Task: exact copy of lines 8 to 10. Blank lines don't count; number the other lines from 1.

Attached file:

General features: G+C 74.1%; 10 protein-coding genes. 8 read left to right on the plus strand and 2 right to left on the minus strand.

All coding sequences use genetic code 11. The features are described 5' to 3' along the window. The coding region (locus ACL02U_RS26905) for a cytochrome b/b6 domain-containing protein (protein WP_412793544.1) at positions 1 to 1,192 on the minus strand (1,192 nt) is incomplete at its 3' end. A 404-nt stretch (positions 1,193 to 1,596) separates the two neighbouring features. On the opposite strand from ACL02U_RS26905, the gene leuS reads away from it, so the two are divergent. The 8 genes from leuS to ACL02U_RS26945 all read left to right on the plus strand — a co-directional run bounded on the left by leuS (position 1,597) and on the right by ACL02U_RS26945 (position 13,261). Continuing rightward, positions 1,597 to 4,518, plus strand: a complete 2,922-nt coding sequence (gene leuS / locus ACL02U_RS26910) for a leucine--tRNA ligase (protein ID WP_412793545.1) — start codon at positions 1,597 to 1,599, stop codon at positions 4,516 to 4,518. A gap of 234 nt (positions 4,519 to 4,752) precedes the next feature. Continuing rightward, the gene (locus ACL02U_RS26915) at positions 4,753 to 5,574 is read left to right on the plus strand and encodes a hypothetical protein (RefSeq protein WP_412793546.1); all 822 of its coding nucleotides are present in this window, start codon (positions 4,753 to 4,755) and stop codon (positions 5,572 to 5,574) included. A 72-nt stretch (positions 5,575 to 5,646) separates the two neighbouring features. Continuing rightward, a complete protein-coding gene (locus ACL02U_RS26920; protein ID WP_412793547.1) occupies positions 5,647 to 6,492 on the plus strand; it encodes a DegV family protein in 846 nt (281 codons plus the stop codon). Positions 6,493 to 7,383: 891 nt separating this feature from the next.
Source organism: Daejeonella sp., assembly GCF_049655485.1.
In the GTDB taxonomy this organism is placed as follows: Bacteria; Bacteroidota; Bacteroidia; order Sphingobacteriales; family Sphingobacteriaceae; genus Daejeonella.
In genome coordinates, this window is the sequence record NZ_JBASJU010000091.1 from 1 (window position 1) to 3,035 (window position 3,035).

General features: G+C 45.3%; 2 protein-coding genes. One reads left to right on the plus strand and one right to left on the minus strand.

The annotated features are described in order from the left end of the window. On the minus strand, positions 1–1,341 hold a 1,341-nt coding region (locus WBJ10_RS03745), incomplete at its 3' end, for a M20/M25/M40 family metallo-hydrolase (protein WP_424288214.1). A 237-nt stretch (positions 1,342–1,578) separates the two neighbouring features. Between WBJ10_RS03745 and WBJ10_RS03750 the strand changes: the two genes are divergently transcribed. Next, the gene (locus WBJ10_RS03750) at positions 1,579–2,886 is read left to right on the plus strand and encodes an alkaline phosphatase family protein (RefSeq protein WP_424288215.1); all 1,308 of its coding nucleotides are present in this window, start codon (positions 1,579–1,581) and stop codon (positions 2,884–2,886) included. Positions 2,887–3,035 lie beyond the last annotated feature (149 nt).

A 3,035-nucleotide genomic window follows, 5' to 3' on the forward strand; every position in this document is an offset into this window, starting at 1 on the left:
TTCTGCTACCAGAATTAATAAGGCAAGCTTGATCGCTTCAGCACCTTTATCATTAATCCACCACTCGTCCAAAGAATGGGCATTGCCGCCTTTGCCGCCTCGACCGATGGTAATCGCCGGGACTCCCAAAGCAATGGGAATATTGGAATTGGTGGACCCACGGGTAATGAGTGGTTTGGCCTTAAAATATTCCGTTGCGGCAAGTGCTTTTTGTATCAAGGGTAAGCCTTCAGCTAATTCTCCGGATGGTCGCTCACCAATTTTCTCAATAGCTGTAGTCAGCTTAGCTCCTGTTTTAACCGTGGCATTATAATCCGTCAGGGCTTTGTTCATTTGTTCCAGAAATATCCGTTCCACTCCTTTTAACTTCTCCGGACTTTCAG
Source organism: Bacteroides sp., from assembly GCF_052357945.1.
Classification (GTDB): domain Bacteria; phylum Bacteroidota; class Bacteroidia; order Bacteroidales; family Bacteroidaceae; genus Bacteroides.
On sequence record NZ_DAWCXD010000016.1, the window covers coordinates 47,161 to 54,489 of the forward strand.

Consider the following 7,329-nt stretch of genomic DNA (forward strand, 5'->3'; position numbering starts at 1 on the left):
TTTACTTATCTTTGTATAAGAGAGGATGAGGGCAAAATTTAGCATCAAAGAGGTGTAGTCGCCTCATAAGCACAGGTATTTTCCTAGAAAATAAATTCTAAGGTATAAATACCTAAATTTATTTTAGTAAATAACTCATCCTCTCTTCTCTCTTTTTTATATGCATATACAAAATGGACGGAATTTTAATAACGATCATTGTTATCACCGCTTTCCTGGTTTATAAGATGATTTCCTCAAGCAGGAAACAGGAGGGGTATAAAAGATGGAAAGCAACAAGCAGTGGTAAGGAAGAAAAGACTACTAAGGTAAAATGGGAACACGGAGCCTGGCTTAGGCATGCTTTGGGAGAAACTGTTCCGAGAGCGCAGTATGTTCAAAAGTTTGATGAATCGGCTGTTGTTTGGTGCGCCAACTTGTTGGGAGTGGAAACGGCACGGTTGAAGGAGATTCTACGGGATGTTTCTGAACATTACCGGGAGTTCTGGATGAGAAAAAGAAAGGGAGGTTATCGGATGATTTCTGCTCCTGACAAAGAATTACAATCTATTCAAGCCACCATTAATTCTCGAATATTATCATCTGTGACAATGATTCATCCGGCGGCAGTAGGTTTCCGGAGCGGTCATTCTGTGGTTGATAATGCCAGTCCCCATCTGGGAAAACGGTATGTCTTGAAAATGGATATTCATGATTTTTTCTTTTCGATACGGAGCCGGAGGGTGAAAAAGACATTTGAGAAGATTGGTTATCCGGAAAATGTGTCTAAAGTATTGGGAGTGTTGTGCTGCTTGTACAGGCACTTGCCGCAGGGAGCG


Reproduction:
A 3,035-nucleotide genomic window follows, 5' to 3' on the forward strand; every position in this document is an offset into this window, starting at 1 on the left:
TTCTGCTACCAGAATTAATAAGGCAAGCTTGATCGCTTCAGCACCTTTATCATTAATCCACCACTCGTCCAAAGAATGGGCATTGCCGCCTTTGCCGCCTCGACCGATGGTAATCGCCGGGACTCCCAAAGCAATGGGAATATTGGAATTGGTGGACCCACGGGTAATGAGTGGTTTGGCCTTAAAATATTCCGTTGCGGCAAGTGCTTTTTGTATCAAGGGTAAGCCTTCAGCTAATTCTCCGGATGGTCGCTCACCAATTTTCTCAATAGCTGTAGTCAGCTTAGCTCCTGTTTTAACCGTGGCATTATAATCCGTCAGGGCTTTGTTCATTTGTTCCAGAAATATCCGTTCCACTCCTTTTAACTTCTCCGGACTTTCAG
Source organism: Bacteroides sp., from assembly GCF_052357945.1.